The VM was set up with a 1TB thin provisioned drive and the initial usage was up to 400GB. Later on I moved the majority of the used storage to a separate VM and the usage now is around 35GB. However, the previously used storage is not freed up and I intend to accomplish this by cloning the VM to a new virtual disk. As far as I know, there are other methods to free up space but I have not tried any of those yet. To be investigated…


  1. Add new thin virtual hard disk to the VM of the same size on the new datastore
  2. Boot the VM to a cloning tool (I have used Acronis, but there are other free competent alternatives)
  3. Clone the old drive to the new one keeping the same partition setup
  4. Shut down the VM and copy the .vmx-file to the same folder as the .vmdk on the new datastore (created in step 1)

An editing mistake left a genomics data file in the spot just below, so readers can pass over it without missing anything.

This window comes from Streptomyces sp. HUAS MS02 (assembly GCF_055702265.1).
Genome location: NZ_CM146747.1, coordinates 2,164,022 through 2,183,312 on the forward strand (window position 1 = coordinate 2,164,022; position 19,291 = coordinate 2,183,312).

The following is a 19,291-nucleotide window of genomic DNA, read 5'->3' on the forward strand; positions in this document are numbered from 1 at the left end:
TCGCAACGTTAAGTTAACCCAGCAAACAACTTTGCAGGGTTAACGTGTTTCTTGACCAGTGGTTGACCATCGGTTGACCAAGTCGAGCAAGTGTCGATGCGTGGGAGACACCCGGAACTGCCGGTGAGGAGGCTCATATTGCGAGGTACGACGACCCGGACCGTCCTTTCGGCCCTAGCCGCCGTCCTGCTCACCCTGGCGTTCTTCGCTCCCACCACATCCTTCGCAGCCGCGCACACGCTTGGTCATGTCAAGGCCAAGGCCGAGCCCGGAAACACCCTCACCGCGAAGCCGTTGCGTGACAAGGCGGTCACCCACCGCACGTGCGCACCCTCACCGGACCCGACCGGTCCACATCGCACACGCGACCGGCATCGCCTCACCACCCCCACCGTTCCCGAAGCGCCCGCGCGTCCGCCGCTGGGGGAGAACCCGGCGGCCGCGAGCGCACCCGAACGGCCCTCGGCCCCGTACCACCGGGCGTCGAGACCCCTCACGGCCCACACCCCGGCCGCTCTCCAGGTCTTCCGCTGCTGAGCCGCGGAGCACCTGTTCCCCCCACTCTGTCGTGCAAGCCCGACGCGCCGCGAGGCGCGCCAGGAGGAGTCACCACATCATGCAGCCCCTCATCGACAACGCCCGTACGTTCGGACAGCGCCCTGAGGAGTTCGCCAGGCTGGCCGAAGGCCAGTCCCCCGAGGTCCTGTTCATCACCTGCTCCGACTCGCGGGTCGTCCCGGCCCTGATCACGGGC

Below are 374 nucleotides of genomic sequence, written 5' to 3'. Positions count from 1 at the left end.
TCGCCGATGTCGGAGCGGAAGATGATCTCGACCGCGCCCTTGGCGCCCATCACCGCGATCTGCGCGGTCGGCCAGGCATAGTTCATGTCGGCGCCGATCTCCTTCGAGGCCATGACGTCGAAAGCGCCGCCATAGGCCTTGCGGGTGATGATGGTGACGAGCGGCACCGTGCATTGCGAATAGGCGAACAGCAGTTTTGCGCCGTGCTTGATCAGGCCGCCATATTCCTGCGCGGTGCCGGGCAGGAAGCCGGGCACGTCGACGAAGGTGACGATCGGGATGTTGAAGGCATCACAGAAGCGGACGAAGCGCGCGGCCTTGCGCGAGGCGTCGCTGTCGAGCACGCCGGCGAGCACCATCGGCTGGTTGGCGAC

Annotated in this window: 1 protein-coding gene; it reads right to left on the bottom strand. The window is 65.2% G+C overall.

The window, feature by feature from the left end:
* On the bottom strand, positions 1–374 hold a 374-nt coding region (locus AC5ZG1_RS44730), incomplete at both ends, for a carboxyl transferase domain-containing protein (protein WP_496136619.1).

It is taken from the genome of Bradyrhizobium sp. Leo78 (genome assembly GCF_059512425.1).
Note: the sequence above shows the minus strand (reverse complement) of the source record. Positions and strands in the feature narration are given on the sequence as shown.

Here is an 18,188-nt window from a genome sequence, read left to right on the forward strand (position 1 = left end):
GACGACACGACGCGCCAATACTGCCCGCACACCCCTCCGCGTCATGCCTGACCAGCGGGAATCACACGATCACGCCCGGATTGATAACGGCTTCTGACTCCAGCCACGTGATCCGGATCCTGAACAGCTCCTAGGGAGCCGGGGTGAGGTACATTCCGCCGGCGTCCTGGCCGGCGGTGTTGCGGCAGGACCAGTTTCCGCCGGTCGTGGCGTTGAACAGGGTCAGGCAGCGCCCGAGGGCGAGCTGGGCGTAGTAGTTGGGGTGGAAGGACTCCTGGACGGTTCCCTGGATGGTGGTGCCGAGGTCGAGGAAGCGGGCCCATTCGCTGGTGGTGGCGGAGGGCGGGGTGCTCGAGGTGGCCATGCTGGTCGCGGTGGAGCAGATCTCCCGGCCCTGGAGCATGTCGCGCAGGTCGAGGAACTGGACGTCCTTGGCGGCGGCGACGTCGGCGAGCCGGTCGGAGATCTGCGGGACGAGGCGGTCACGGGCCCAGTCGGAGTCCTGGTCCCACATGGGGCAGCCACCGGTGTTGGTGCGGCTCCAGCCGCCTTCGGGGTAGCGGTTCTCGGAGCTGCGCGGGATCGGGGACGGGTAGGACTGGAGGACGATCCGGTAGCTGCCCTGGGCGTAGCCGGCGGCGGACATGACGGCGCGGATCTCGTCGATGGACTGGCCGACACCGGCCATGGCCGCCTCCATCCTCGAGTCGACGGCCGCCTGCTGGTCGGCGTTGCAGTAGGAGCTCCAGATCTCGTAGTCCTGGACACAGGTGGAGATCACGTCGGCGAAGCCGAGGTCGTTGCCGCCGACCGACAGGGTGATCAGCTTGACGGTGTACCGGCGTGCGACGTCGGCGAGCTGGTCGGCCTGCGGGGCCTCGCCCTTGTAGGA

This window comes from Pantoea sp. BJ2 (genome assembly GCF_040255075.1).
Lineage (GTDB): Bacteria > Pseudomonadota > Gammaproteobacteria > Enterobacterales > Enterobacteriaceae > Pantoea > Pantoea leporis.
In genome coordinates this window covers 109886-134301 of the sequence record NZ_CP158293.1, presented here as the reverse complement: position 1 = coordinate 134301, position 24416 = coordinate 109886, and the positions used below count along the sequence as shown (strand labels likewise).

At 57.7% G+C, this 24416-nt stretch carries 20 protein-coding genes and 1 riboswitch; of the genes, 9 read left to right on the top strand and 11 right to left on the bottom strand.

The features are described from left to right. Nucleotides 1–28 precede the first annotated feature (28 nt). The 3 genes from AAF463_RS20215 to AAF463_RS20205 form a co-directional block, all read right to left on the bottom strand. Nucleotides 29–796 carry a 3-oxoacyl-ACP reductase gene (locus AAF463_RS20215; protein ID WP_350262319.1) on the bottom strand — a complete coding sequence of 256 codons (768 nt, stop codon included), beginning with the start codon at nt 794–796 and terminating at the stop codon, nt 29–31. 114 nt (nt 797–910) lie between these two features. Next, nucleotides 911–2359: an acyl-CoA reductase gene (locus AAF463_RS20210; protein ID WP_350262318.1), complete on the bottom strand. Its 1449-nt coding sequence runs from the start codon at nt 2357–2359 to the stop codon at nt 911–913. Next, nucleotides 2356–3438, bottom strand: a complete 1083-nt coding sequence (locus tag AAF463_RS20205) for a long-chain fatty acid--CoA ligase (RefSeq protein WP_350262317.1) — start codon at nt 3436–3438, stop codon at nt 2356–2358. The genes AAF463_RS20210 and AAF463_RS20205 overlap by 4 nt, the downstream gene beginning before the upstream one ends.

5. Remove the VM from the inventory. Do not delete the files from the datastore
  6. Browse the new datastore, right click on the copied .vmx-file and select Add to inventory
  7. Edit the settings of the VM to remove the old virtual drive.
  8. Select a Ubuntu Live CD image (preferable the same version as the VM) for the virtual CD drive.
  9. Start the VM. vSphere will pop up a dialogue asking if the VM was moved or copied, select moved.
  10. Boot the VM to a Ubuntu Live CD to fix the mounting and grub
  11. Boot into the new VM

Let’s explain some steps in greater detail.

4. Copy the VMX file

If this is the initial state:


After adding a second drive, VM_B.vmdk, on the other datastore (step 1), cloning VM.vmdk to VM_B.vmdk (step 3) and copying the VM.vmx to the VM-folder on datastoreB (step 4), the layout would be the following:



10. Boot the VM to a Ubuntu Live CD to fix mounts and grub

This section is heavily dependent on the guest OS. Ubuntu 12.04 uses UUID’s to mount drives and to decide which drive to boot from. The new virtual drive will have a different UUID than the original drive and will therefor not be able to boot the OS. This is where the Live CD comes in.

Once inside the Live CD, launch a terminal and orientate yourself. To identify the UUIDs of the partition use:

$ ll /dev/disk/by-uuid/

5de1...9831 -> ../../sda1
f038...185d -> ../../sda2